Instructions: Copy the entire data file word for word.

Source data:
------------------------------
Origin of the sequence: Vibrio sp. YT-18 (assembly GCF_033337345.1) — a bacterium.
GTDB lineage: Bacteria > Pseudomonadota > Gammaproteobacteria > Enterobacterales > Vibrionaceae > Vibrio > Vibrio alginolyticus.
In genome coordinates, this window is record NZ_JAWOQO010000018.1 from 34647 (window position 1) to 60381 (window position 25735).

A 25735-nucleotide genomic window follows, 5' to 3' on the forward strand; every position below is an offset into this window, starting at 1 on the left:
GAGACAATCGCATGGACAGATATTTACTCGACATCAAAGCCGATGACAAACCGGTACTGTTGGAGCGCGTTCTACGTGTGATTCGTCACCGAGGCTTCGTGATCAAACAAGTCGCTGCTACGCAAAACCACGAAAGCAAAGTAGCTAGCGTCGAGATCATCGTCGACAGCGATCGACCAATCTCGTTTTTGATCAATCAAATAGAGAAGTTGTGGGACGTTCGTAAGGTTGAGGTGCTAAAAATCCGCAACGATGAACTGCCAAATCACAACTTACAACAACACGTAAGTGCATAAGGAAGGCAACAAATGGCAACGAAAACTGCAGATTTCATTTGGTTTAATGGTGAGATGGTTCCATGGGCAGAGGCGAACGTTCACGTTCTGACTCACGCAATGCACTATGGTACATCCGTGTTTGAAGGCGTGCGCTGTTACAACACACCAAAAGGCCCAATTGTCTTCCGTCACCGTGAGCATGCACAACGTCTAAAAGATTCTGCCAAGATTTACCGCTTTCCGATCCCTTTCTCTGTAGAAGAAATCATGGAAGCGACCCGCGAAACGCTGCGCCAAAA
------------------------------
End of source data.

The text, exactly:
Origin of the sequence: Vibrio sp. YT-18 (assembly GCF_033337345.1) — a bacterium.
GTDB lineage: Bacteria > Pseudomonadota > Gammaproteobacteria > Enterobacterales > Vibrionaceae > Vibrio > Vibrio alginolyticus.
In genome coordinates, this window is record NZ_JAWOQO010000018.1 from 34647 (window position 1) to 60381 (window position 25735).

A 25735-nucleotide genomic window follows, 5' to 3' on the forward strand; every position below is an offset into this window, starting at 1 on the left:
GAGACAATCGCATGGACAGATATTTACTCGACATCAAAGCCGATGACAAACCGGTACTGTTGGAGCGCGTTCTACGTGTGATTCGTCACCGAGGCTTCGTGATCAAACAAGTCGCTGCTACGCAAAACCACGAAAGCAAAGTAGCTAGCGTCGAGATCATCGTCGACAGCGATCGACCAATCTCGTTTTTGATCAATCAAATAGAGAAGTTGTGGGACGTTCGTAAGGTTGAGGTGCTAAAAATCCGCAACGATGAACTGCCAAATCACAACTTACAACAACACGTAAGTGCATAAGGAAGGCAACAAATGGCAACGAAAACTGCAGATTTCATTTGGTTTAATGGTGAGATGGTTCCATGGGCAGAGGCGAACGTTCACGTTCTGACTCACGCAATGCACTATGGTACATCCGTGTTTGAAGGCGTGCGCTGTTACAACACACCAAAAGGCCCAATTGTCTTCCGTCACCGTGAGCATGCACAACGTCTAAAAGATTCTGCCAAGATTTACCGCTTTCCGATCCCTTTCTCTGTAGAAGAAATCATGGAAGCGACCCGCGAAACGCTGCGCCAAAA